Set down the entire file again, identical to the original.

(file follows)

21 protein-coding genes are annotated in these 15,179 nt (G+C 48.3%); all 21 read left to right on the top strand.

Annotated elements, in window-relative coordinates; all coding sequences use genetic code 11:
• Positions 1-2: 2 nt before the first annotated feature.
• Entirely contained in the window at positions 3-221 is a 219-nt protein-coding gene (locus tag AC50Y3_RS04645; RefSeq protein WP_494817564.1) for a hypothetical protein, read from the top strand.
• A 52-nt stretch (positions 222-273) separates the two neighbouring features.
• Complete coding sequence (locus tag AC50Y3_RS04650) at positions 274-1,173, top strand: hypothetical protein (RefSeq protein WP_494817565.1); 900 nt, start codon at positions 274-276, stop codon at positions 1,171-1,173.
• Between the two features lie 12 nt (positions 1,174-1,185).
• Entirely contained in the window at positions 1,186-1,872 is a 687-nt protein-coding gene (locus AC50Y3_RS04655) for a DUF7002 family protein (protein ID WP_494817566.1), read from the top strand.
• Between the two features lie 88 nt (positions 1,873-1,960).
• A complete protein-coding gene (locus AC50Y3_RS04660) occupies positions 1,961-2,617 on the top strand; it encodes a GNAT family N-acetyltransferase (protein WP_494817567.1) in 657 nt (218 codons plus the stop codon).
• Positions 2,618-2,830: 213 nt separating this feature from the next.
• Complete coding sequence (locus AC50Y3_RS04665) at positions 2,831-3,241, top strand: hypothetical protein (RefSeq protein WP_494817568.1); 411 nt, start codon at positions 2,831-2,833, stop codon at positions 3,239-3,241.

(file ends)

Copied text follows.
21 protein-coding genes are annotated in these 15,179 nt (G+C 48.3%); all 21 read left to right on the top strand.

Annotated elements, in window-relative coordinates; all coding sequences use genetic code 11:
• Positions 1-2: 2 nt before the first annotated feature.
• Entirely contained in the window at positions 3-221 is a 219-nt protein-coding gene (locus tag AC50Y3_RS04645; RefSeq protein WP_494817564.1) for a hypothetical protein, read from the top strand.
• A 52-nt stretch (positions 222-273) separates the two neighbouring features.
• Complete coding sequence (locus tag AC50Y3_RS04650) at positions 274-1,173, top strand: hypothetical protein (RefSeq protein WP_494817565.1); 900 nt, start codon at positions 274-276, stop codon at positions 1,171-1,173.
• Between the two features lie 12 nt (positions 1,174-1,185).
• Entirely contained in the window at positions 1,186-1,872 is a 687-nt protein-coding gene (locus AC50Y3_RS04655) for a DUF7002 family protein (protein ID WP_494817566.1), read from the top strand.
• Between the two features lie 88 nt (positions 1,873-1,960).
• A complete protein-coding gene (locus AC50Y3_RS04660) occupies positions 1,961-2,617 on the top strand; it encodes a GNAT family N-acetyltransferase (protein WP_494817567.1) in 657 nt (218 codons plus the stop codon).
• Positions 2,618-2,830: 213 nt separating this feature from the next.
• Complete coding sequence (locus AC50Y3_RS04665) at positions 2,831-3,241, top strand: hypothetical protein (RefSeq protein WP_494817568.1); 411 nt, start codon at positions 2,831-2,833, stop codon at positions 3,239-3,241.